God will certainly pour out His Spirit on Jephthe, and the Epistle to the Hebrews (11:32) will list him among the heroes of faith, but God will not permit Jephthe to do things his own way. In particular, Jephthe will not be able to found the dynasty he intended.
It is worth remarking on the similarities between Jephthe and Remus, the brother associated with the founding of Rome. Both characters are illegitimate sons, outcast by their families, and both become leaders of impoverished, oppressed men. Neither man leaves a dynasty.
Jephthe has no home, no family, no specific city of either birth or burial. He has no past, and, as the story develops, he will have no future. Jephthe receives no inheritance, nor will he leave one. He is a tragic character, and the entire account of his deliverance is freighted with tragedy. Jephthe will make many mistakes, and all of them will be costly mistakes. His final mistake will deprive him of offspring.
In a way peculiar to himself, Jephthe represents the weakness of God, which is the Cross, but his story will also demonstrate that the weakness of God is stronger than men, as the foolishness of God is wiser than men. In all of this tragedy, in all of this darkness, Jephthe’s faith is tried by fire, and this is exactly how the New Testament remembers him.
Friday, August 23
Judges 11: Jephthe is a mixed man. He is personally ambitious and clearly wants to be chief over Gilead. At the same time, he is a believer and a God-fearing man, as we see in his response to the Gileadites: “if . . . the Lord gives them before me.”
God does, in fact, used mixed people to accomplish His purposes, Perhaps the Lord would have chosen someone better to defeat the Ammonites, but He too makes the best of what He has. This fact suggests that if God does not wait around for ideal conditions, neither should we.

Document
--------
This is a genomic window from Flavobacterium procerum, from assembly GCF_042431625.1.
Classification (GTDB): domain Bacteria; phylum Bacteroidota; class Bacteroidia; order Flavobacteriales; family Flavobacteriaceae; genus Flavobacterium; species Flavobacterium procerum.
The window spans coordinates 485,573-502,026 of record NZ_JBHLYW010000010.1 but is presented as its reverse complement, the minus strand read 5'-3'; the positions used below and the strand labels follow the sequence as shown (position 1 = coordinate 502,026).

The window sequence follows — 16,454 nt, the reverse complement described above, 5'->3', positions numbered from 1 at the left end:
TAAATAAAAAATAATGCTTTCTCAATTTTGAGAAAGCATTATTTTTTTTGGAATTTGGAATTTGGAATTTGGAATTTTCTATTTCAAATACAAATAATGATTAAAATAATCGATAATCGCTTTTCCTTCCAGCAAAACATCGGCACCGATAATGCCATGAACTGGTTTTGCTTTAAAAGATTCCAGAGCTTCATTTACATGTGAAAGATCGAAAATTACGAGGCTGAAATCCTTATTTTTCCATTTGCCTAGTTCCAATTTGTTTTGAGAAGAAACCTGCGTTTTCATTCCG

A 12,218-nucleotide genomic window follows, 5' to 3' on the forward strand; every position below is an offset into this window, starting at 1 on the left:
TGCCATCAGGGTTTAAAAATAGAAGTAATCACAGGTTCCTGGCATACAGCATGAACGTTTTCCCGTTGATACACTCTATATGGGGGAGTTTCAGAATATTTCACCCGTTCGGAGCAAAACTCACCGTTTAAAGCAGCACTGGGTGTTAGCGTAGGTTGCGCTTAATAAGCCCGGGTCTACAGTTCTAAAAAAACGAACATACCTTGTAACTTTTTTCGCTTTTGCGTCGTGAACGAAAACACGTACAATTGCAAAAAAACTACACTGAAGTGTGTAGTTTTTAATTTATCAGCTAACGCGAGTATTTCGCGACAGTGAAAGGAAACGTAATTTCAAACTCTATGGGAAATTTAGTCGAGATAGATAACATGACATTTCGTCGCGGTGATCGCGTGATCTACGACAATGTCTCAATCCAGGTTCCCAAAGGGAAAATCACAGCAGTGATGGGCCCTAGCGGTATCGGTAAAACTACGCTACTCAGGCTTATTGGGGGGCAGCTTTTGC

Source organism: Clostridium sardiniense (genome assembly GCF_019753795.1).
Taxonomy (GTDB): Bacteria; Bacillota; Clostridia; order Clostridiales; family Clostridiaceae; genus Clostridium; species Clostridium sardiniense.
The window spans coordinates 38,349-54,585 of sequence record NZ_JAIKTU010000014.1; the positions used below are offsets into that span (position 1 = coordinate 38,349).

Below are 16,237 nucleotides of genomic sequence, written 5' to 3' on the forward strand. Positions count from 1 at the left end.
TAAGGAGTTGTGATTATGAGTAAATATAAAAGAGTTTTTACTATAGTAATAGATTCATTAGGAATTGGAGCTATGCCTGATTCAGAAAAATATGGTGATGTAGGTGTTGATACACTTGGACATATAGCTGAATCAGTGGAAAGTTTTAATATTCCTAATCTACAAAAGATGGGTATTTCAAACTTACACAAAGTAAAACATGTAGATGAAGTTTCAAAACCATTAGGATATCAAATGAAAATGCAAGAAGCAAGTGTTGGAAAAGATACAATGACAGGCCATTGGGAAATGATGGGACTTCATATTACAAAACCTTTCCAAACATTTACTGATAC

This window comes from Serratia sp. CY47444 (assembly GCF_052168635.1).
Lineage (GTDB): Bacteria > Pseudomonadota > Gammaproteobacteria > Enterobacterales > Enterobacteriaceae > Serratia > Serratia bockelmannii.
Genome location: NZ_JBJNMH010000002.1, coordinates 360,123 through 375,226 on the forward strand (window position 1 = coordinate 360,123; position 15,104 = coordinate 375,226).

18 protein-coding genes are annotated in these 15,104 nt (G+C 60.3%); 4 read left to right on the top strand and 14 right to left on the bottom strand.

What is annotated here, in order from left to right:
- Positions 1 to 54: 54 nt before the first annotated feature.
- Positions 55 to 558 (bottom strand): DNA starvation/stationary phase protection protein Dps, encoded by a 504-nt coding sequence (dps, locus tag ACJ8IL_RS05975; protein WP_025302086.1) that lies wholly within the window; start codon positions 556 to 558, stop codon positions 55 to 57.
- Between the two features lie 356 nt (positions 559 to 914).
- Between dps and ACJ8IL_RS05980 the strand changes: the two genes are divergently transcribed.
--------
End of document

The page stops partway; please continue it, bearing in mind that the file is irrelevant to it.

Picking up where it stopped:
Jephthe’s first act (verses 12-13) demonstrates that he is really a man of peace. He appeals to the Ammonites in the hope averting war. His first thought is to avoid bloodshed if possible, so he seeks a discussion with the Ammonites. He is not a rash nor violent man.
Indeed, Jephthe’s overture to the Ammonites may be taken as sort of foreshadowing of the Gospel of peace proclaimed to the Gentiles. It calls on the Ammonites to forsake the ways of war, to reconsider and repent of the paths of violence.
The Ammonite response, however, was to argue back. They rehearsed their historical grievance as best they could remember it: “Because Israel took away my land when they came up out of Egypt, from the Arnon as far as the Jabbok, and to the Jordan. Now, therefore, restore these lands peaceably” (verse 13). Perceiving a misunderstanding on their part, Jephthah went to some pains to spell out for the Ammonites several points on which his memory of the matter differed from theirs.
First, he said, Israel had always been careful to respect the territorial integrity of its neighbors east of the Jordan (verses 14-18).
Second, the land under dispute had not belonged to the Ammonites anyway but to another group called the Amorites. Moreover, the territory in question had been seized from the Amorites when the latter attacked Israel, not the other way around (verses 19-23). In this reference to the ancient events narrated in Numbers 21:21-26, Jephthah also gently reminded the Ammonites that they themselves had formerly lived under Amorite rule, from which Israel had delivered them and restored them to their ancestral property (verse 24; cf. Numbers 21:29-30). With this they should be satisfied. For this they should be grateful.
Third, three hundred years had elapsed since all these things had happened (verse 26). Why had the matter never been brought up before?
The Ammonites, in short, were engaged in an exercise of historical revisionism, which consisted in treating old events with a new theory. Viewing history under the lens of a “fresh interpretation,” the Ammonites concluded that three centuries earlier they had suffered an injustice that now needed to be set right. Thus, having lived in peace with Israel for three hundred years, they were now commencing a war for the purpose of correcting an alleged wrong from a time before even their grandparents were born.
It came to pass, of course, that the Ammonites failed in this endeavor. Their historical revisionism brought upon them only further suffering-indeed, “a very great slaughter” (verse 33).